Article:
For employer-sponsored health plans it is time to make decisions about 2019. PriceWaterhouseCooper’s Health Research Institute has released its annual projection of what medical cost trends for these plans will be in 2019. (PWC Report) Trend is projected to be 6% gross, or 5.5% after anticipated benefit and plan changes, such as higher copays and use of more restrictive networks. This rate of increase is consistent with the last five years, which is considered to have been “moderate” after several years of double-digit increases. Only in the world of medical spending would growth well above GDP and inflation be considered moderate. These increases cause real pain to both employers and workers. PWC identifies three factors tending to push medical spending for employer plans up. One is attempts to increase consumer convenience by covering care at retail clinics and urgent care centers and through telemedicine, which may push utilization up. I personally doubt this has much impact, because even if there is higher utilization, the unit cost is generally much lower. The second and third relate to the same phenomenon, increased market power for both providers and health plans through large mergers and through acquisition of of physician practices by hospitals or health plans. Everyone is beginning to finally realize that this consolidation has done nothing for care quality and resulted in ongoing substantial price increases for commercial payers. The report similarly identifies three factors which may help ameliorate medical cost growth. These include having a less severe flu season in 2019, the spread of care advocacy services which help guide employees to lower cost providers and more appropriate utilization and greater use of more limited “high-performance” networks. But the report clearly recognizes that to make real improvement on future years’ cost trends, price must be addressed.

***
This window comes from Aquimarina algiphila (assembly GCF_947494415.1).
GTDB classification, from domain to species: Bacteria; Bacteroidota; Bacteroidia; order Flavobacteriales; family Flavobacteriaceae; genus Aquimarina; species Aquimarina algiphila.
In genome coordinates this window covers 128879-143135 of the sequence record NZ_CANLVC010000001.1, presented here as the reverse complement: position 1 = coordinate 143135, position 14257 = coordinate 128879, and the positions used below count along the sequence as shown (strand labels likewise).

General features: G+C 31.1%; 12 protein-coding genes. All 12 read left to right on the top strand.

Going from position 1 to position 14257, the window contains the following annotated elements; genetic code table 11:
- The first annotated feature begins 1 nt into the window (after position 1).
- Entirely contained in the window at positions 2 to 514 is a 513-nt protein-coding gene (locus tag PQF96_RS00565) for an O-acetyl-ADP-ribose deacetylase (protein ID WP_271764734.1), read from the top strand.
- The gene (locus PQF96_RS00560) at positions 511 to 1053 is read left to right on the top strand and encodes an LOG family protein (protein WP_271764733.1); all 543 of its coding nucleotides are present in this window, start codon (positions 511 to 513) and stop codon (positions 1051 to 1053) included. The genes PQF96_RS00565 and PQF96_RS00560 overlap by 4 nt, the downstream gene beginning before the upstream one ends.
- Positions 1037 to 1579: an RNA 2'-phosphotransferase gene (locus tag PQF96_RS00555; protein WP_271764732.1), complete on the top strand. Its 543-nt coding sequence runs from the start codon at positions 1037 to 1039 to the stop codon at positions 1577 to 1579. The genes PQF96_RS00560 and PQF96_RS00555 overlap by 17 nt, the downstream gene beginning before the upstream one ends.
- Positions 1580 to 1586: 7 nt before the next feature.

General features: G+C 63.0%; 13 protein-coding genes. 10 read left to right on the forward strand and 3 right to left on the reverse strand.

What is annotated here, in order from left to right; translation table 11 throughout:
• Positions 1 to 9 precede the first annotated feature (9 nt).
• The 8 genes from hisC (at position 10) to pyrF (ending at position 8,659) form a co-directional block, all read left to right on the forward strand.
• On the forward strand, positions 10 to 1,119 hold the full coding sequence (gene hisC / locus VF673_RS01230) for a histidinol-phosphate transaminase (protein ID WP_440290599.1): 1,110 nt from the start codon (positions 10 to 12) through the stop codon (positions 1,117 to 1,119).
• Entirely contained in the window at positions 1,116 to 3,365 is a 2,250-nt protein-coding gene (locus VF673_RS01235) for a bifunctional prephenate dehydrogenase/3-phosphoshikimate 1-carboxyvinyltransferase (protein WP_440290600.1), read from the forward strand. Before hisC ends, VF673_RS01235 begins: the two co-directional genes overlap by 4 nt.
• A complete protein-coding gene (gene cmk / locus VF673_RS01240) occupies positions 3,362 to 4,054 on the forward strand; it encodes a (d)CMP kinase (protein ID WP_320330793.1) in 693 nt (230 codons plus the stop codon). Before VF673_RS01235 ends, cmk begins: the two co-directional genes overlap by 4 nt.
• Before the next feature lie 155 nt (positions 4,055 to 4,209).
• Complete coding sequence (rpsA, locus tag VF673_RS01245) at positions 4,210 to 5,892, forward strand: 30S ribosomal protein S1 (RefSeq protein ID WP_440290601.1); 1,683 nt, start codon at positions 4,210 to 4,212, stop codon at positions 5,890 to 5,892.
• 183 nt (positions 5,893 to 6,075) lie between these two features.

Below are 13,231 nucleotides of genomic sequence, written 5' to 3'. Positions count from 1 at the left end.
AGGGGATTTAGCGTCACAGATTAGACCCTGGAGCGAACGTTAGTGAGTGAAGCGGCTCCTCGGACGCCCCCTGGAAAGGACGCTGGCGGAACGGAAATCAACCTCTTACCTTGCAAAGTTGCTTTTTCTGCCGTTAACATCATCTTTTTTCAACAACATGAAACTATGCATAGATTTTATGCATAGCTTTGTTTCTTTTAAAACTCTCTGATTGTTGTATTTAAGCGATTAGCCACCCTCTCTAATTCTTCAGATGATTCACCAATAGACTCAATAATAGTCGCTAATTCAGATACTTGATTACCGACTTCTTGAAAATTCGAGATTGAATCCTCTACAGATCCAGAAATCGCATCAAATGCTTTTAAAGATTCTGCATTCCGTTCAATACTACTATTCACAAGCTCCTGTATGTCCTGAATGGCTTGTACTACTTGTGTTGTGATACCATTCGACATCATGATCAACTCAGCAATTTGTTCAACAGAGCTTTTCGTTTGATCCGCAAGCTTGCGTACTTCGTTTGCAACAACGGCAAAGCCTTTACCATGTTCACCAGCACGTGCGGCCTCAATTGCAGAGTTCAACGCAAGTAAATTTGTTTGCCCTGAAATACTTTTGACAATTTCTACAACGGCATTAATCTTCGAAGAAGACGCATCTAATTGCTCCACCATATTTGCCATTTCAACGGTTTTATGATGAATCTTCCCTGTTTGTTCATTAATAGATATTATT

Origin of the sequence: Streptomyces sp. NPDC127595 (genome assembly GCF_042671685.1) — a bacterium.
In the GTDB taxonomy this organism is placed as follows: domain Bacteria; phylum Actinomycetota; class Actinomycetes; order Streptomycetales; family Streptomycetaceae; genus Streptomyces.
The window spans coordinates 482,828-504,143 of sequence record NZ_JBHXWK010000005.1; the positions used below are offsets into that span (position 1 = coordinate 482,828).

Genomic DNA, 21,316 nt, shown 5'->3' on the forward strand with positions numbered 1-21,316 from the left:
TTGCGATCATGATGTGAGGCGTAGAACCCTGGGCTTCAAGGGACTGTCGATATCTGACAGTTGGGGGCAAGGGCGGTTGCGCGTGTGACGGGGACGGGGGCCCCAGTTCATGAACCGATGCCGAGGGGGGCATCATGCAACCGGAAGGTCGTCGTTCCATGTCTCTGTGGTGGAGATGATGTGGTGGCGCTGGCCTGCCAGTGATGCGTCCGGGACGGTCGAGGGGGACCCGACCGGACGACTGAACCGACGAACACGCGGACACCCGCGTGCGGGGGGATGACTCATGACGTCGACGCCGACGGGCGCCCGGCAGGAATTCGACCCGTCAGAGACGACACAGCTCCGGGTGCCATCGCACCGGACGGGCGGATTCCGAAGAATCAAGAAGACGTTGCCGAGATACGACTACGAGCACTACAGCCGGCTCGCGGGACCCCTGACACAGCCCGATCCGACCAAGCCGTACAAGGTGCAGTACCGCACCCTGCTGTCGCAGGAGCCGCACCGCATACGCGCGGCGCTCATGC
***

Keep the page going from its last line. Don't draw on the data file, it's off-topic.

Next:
I don’t know when consumers will really feel like they can’t take this anymore and when policymakers will actually do something to address higher spending. Absent fairly dramatic action there is no reason to imagine that spending won’t actually accelerate as another round of very expensive therapeutics hits the market and large dominant hospital systems keep raising prices. I strongly prefer market solutions, but when we do things that screw-up the market, like allowing excessive consolidation and granting monopolies to therapeutics irrespective of pricing behavior, we are getting what we deserve. Those have to be reversed if we are going to see lower spending.